How To Heal From PTSD Caused By Childhood Or Emotional Trauma, According To Science

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emotional childhood trauma ptsd

All too often, we think we are the way we are because of what has happened to us — because of a traumatic car accident, our parent’s divorce, or even something as shattering as the loss of a child.

But the research clearly indicates that there is nothing close to a one-to-one relationship between emotional trauma and symptoms like Post Traumatic Stress Disorder (PTSD).

Did you know that only about 11 percent of the people exposed to trauma develop PTSD? Did you also know that the same percentage actually experience what is now referred to as post-traumatic growth?

A new study underscores the finding that the experience of trauma is in the eye of the beholder. In other words, the experience of trauma is relative. Adriel Boals, in a study published in the Journal of Psychotherapy Integration, found that only 37 percent of objectively traumatic events were experienced as subjectively traumatic.

It is our experience of life — and of traumatic events — that makes all the difference. This is the good news. 

There is often little we can do about what happened to us, but a lot we can do about what we make our experiences mean, and how we deal with our feelings about them.

RELATED: 4 Subtle Ways Childhood Trauma Affects You As An Adult (Even If You Think You're Over It)

What about the students from Parkland? They have given us an extraordinary example of how to deal with trauma in ways that promote growth and healing. First of all, they are allowing themselves to experience and share their true feelings — the pain of loss and rage at those who stand by and do little or nothing to address the scourge of gun violence.  

Then, they took action and, in so doing, have created meaning and purpose out of something traumatic. They are no longer seeing themselves victims simply at the effect of an event. Rather, they are now part of a cause — raising their voices and doing something about gun control.

Research suggests that the loss of a child is one of the most traumatic experiences any parent can have. Yet, even in these cases, there are huge individual differences in response to such a traumatic loss.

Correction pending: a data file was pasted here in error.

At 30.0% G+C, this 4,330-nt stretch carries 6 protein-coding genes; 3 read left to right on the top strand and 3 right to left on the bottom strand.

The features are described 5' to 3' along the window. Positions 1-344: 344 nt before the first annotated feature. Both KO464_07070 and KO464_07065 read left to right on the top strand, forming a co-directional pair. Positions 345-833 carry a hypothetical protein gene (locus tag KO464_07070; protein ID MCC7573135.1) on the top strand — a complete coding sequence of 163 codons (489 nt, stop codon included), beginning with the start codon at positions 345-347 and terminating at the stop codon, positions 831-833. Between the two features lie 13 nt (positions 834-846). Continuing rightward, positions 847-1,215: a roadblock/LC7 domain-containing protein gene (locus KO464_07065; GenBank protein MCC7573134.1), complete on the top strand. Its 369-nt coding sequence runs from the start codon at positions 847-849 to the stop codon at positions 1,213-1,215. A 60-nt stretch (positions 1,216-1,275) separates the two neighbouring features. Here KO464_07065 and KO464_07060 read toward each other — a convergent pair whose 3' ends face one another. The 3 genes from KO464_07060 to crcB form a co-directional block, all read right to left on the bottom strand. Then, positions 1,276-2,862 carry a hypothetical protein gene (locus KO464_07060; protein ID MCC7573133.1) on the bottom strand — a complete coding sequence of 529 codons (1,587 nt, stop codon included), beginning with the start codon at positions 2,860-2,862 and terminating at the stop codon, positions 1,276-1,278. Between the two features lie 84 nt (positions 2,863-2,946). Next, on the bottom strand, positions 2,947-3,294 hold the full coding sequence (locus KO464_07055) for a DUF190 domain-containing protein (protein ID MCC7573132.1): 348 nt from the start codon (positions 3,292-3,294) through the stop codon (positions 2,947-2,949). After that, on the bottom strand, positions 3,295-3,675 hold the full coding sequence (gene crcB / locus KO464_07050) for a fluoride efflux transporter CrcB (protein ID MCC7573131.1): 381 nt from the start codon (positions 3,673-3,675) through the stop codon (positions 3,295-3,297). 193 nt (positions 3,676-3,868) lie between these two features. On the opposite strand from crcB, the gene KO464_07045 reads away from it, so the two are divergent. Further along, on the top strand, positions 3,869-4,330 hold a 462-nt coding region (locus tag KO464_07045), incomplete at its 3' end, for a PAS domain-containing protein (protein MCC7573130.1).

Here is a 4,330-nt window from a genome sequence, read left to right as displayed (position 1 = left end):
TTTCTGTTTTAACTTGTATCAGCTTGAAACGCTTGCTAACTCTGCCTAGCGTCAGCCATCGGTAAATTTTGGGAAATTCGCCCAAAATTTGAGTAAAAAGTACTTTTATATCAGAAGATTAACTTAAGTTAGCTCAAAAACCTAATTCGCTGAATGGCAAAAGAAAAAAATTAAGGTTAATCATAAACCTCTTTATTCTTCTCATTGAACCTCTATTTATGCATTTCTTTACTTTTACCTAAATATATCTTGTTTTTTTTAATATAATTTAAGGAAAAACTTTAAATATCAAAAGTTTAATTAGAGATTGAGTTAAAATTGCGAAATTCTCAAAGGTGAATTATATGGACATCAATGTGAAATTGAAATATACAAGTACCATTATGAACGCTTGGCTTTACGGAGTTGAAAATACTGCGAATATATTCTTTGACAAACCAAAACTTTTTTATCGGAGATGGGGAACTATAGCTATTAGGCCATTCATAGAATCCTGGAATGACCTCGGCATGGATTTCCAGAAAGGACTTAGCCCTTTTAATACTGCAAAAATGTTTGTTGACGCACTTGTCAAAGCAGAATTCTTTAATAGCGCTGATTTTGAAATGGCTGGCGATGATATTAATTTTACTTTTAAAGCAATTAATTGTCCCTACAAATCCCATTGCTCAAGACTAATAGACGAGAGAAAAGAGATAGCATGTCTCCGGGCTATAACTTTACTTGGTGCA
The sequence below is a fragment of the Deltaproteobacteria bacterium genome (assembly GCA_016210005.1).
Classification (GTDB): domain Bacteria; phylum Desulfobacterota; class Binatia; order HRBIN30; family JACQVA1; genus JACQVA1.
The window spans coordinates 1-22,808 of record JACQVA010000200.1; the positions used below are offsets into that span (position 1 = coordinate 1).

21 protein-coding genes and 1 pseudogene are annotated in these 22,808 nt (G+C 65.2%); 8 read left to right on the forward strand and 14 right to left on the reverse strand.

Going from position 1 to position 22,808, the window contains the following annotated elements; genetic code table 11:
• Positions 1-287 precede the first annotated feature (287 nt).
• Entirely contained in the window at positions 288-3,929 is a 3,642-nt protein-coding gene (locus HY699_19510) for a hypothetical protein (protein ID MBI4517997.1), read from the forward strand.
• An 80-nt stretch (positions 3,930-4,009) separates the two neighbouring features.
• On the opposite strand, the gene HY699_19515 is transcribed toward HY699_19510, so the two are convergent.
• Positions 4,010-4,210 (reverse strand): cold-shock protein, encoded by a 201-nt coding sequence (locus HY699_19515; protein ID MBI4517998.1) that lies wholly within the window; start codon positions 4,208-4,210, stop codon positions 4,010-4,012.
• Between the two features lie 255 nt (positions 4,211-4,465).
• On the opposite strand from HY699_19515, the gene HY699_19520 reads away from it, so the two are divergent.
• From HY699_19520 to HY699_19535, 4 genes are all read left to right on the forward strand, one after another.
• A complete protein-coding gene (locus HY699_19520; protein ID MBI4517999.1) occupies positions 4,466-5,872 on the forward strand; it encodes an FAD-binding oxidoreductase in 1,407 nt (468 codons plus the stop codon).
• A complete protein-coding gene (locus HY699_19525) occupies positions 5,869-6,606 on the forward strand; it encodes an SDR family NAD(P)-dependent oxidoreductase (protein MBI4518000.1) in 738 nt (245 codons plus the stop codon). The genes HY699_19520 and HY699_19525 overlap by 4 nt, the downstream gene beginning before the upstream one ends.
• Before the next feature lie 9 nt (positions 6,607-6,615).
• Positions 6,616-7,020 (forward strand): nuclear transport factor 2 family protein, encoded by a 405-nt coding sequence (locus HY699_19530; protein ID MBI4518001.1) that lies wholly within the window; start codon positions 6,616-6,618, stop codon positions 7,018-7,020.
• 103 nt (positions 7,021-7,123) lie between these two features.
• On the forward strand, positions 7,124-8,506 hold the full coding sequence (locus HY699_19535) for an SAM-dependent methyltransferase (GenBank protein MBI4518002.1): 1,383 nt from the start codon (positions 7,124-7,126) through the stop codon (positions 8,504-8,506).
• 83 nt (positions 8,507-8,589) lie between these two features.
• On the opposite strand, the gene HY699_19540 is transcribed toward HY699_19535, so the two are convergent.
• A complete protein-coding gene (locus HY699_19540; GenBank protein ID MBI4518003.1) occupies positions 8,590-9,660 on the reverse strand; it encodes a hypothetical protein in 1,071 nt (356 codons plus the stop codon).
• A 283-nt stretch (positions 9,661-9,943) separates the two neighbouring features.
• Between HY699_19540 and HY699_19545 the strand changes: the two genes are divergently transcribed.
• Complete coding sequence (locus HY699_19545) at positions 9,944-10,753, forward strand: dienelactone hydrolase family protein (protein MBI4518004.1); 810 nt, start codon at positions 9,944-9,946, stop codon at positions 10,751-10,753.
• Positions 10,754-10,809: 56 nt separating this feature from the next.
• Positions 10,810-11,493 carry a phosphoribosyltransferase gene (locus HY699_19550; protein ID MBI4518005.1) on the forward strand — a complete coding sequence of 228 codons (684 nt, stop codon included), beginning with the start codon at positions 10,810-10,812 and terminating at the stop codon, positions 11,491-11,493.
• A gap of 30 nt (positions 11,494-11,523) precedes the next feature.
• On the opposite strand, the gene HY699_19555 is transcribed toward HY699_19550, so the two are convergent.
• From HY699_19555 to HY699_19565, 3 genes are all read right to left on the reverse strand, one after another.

I met and treated two women who both lost a teenage son. One killed himself and the other was hit by a car. We would think the mother of the teen who committed suicide would have the greatest difficulty in coming to terms with this death and all the complicated feelings that accompany it. However, that was not the case. 

This mother certainly felt searing pain and guilt about her son’s suicide but refused to wallow in it or define herself and her life by this loss. She established a suicide prevention program in her son’s high school and met and befriended two of the four people who received organ donations from her son. The fact that his death gave life to others and that she had strong spiritual beliefs, helped her to survive this horrendous loss and create meaning in her life subsequently.

In contrast, the other mother made her son’s death the defining event of her life and decided that she would never be happy again. That decision, rather than the accidental death of her son, created her enduring unhappiness. 

Of course, the death of a child is deeply painful, but the Buddhists make a distinction between pain and suffering. Pain is inevitable in life but suffering is optional.

The first mother created meaning and connection to her pain whereas the second mother created and added suffering to hers.

What can we learn from all this? While over 80 percent of all adults in the US have been exposed to at least one traumatic event and exposure to several is the norm, only a small percentage develop PTSD. Most of us survive and some will find a way to thrive.

RELATED: 8 Common Symptoms Of PTSD That Can Affect Anyone

While avoiding our feelings about life’s greatest slings and arrows may have some short-term benefit, it exacts a heavy toll in the long term. Those who chronically repress their feelings simultaneously suppress their immune response, rendering them susceptible to physical illness and even early death.

Conversely, those who experience and then express their feelings about the most upsetting things that have happened to them — either on paper or to others — get a boost in emotional well-being and physical health.

Finally, looking at the gift in the wound — what you have learned and how you have developed through the most trying experiences of your life, will enable you to move into the phase of post-traumatic growth.

If you can relate, take these actions steps to help you cope and heal:

  1. Write about the most upsetting things that have happened to you. Focus on the feelings evoked in these situations. While it may be upsetting at the time, research shows you will reap long-term benefits.
  2. Examine the benefits of having gone through these difficult times. What have you learned? How have you grown? What have you developed that might never have happened if you hadn't experienced these traumatic events?

RELATED: How This Clever Tool Can Help Your Trauma Heal Faster

Dr. Patricia Coughlin is a noted therapist, author, and speaker, specializing in the practice of ISTDP. You are welcome to learn more about her and watch her videos on her website.

This article was originally published at ISTDP North East. Reprinted with permission from the author.